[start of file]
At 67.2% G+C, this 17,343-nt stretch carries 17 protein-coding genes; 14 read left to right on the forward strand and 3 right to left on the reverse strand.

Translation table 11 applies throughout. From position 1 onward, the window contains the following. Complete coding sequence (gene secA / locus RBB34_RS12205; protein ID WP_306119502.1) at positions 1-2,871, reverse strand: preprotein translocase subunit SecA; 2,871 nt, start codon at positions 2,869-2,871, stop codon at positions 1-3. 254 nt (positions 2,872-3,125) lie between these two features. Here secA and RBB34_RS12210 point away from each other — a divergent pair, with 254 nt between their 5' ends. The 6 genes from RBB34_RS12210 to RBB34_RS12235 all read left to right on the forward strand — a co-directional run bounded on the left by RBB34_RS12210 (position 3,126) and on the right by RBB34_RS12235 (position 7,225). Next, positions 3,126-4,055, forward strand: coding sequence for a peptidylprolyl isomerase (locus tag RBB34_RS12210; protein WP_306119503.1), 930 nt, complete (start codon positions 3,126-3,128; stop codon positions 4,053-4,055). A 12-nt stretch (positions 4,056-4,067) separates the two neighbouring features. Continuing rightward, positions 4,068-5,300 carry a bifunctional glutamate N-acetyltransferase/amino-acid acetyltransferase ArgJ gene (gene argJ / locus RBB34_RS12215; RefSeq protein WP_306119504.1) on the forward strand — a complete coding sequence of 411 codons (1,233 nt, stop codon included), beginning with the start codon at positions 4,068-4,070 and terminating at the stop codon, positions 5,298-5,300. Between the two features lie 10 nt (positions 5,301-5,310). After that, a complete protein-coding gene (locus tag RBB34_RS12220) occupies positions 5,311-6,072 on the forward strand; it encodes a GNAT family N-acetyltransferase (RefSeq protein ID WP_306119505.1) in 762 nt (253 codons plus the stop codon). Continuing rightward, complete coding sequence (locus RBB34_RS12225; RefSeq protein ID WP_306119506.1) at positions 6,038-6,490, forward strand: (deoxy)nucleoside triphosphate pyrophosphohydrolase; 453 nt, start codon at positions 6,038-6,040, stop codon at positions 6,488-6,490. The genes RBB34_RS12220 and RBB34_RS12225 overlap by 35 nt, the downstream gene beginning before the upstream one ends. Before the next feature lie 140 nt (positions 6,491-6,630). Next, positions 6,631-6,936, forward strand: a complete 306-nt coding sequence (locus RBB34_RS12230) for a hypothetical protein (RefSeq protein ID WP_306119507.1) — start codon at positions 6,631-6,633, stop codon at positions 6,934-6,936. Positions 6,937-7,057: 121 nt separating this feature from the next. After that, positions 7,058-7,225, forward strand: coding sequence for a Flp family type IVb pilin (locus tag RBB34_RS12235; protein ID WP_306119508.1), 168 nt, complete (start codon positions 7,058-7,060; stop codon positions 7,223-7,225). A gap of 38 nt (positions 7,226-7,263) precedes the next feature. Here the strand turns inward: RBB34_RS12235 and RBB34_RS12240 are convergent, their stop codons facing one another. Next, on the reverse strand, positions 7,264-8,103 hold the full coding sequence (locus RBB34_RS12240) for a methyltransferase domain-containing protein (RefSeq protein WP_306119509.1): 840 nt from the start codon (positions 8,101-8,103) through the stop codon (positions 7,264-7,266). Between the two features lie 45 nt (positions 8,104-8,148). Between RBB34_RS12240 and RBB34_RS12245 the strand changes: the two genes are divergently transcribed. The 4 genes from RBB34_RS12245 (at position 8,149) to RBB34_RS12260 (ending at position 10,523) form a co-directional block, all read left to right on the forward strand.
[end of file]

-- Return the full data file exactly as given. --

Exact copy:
At 67.2% G+C, this 17,343-nt stretch carries 17 protein-coding genes; 14 read left to right on the forward strand and 3 right to left on the reverse strand.

Translation table 11 applies throughout. From position 1 onward, the window contains the following. Complete coding sequence (gene secA / locus RBB34_RS12205; protein ID WP_306119502.1) at positions 1-2,871, reverse strand: preprotein translocase subunit SecA; 2,871 nt, start codon at positions 2,869-2,871, stop codon at positions 1-3. 254 nt (positions 2,872-3,125) lie between these two features. Here secA and RBB34_RS12210 point away from each other — a divergent pair, with 254 nt between their 5' ends. The 6 genes from RBB34_RS12210 to RBB34_RS12235 all read left to right on the forward strand — a co-directional run bounded on the left by RBB34_RS12210 (position 3,126) and on the right by RBB34_RS12235 (position 7,225). Next, positions 3,126-4,055, forward strand: coding sequence for a peptidylprolyl isomerase (locus tag RBB34_RS12210; protein WP_306119503.1), 930 nt, complete (start codon positions 3,126-3,128; stop codon positions 4,053-4,055). A 12-nt stretch (positions 4,056-4,067) separates the two neighbouring features. Continuing rightward, positions 4,068-5,300 carry a bifunctional glutamate N-acetyltransferase/amino-acid acetyltransferase ArgJ gene (gene argJ / locus RBB34_RS12215; RefSeq protein WP_306119504.1) on the forward strand — a complete coding sequence of 411 codons (1,233 nt, stop codon included), beginning with the start codon at positions 4,068-4,070 and terminating at the stop codon, positions 5,298-5,300. Between the two features lie 10 nt (positions 5,301-5,310). After that, a complete protein-coding gene (locus tag RBB34_RS12220) occupies positions 5,311-6,072 on the forward strand; it encodes a GNAT family N-acetyltransferase (RefSeq protein ID WP_306119505.1) in 762 nt (253 codons plus the stop codon). Continuing rightward, complete coding sequence (locus RBB34_RS12225; RefSeq protein ID WP_306119506.1) at positions 6,038-6,490, forward strand: (deoxy)nucleoside triphosphate pyrophosphohydrolase; 453 nt, start codon at positions 6,038-6,040, stop codon at positions 6,488-6,490. The genes RBB34_RS12220 and RBB34_RS12225 overlap by 35 nt, the downstream gene beginning before the upstream one ends. Before the next feature lie 140 nt (positions 6,491-6,630). Next, positions 6,631-6,936, forward strand: a complete 306-nt coding sequence (locus RBB34_RS12230) for a hypothetical protein (RefSeq protein ID WP_306119507.1) — start codon at positions 6,631-6,633, stop codon at positions 6,934-6,936. Positions 6,937-7,057: 121 nt separating this feature from the next. After that, positions 7,058-7,225, forward strand: coding sequence for a Flp family type IVb pilin (locus tag RBB34_RS12235; protein ID WP_306119508.1), 168 nt, complete (start codon positions 7,058-7,060; stop codon positions 7,223-7,225). A gap of 38 nt (positions 7,226-7,263) precedes the next feature. Here the strand turns inward: RBB34_RS12235 and RBB34_RS12240 are convergent, their stop codons facing one another. Next, on the reverse strand, positions 7,264-8,103 hold the full coding sequence (locus RBB34_RS12240) for a methyltransferase domain-containing protein (RefSeq protein WP_306119509.1): 840 nt from the start codon (positions 8,101-8,103) through the stop codon (positions 7,264-7,266). Between the two features lie 45 nt (positions 8,104-8,148). Between RBB34_RS12240 and RBB34_RS12245 the strand changes: the two genes are divergently transcribed. The 4 genes from RBB34_RS12245 (at position 8,149) to RBB34_RS12260 (ending at position 10,523) form a co-directional block, all read left to right on the forward strand.